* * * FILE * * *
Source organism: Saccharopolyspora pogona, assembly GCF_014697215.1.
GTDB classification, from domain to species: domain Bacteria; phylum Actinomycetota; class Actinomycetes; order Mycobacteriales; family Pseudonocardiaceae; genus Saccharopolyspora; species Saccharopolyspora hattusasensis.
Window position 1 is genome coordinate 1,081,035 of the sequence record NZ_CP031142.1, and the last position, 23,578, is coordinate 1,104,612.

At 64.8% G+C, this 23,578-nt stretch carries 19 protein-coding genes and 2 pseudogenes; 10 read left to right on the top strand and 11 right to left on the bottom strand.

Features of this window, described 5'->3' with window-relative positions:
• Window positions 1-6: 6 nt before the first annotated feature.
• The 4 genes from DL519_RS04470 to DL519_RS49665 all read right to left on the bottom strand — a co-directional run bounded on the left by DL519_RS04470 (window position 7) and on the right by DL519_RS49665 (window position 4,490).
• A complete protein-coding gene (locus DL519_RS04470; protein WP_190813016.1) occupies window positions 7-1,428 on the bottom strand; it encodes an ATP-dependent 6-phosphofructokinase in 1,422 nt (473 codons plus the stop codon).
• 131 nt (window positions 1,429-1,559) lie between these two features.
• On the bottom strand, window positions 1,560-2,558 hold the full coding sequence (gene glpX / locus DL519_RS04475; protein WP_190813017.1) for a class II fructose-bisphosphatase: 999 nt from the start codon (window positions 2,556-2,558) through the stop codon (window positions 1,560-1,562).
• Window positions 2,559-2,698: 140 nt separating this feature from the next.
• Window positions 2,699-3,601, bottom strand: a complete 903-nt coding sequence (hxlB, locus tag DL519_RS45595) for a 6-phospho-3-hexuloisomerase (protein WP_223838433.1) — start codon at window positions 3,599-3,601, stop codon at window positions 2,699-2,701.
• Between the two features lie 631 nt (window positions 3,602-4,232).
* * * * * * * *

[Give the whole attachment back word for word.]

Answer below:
Source organism: Saccharopolyspora pogona, assembly GCF_014697215.1.
GTDB classification, from domain to species: domain Bacteria; phylum Actinomycetota; class Actinomycetes; order Mycobacteriales; family Pseudonocardiaceae; genus Saccharopolyspora; species Saccharopolyspora hattusasensis.
Window position 1 is genome coordinate 1,081,035 of the sequence record NZ_CP031142.1, and the last position, 23,578, is coordinate 1,104,612.

At 64.8% G+C, this 23,578-nt stretch carries 19 protein-coding genes and 2 pseudogenes; 10 read left to right on the top strand and 11 right to left on the bottom strand.

Features of this window, described 5'->3' with window-relative positions:
• Window positions 1-6: 6 nt before the first annotated feature.
• The 4 genes from DL519_RS04470 to DL519_RS49665 all read right to left on the bottom strand — a co-directional run bounded on the left by DL519_RS04470 (window position 7) and on the right by DL519_RS49665 (window position 4,490).
• A complete protein-coding gene (locus DL519_RS04470; protein WP_190813016.1) occupies window positions 7-1,428 on the bottom strand; it encodes an ATP-dependent 6-phosphofructokinase in 1,422 nt (473 codons plus the stop codon).
• 131 nt (window positions 1,429-1,559) lie between these two features.
• On the bottom strand, window positions 1,560-2,558 hold the full coding sequence (gene glpX / locus DL519_RS04475; protein WP_190813017.1) for a class II fructose-bisphosphatase: 999 nt from the start codon (window positions 2,556-2,558) through the stop codon (window positions 1,560-1,562).
• Window positions 2,559-2,698: 140 nt separating this feature from the next.
• Window positions 2,699-3,601, bottom strand: a complete 903-nt coding sequence (hxlB, locus tag DL519_RS45595) for a 6-phospho-3-hexuloisomerase (protein WP_223838433.1) — start codon at window positions 3,599-3,601, stop codon at window positions 2,699-2,701.
• Between the two features lie 631 nt (window positions 3,602-4,232).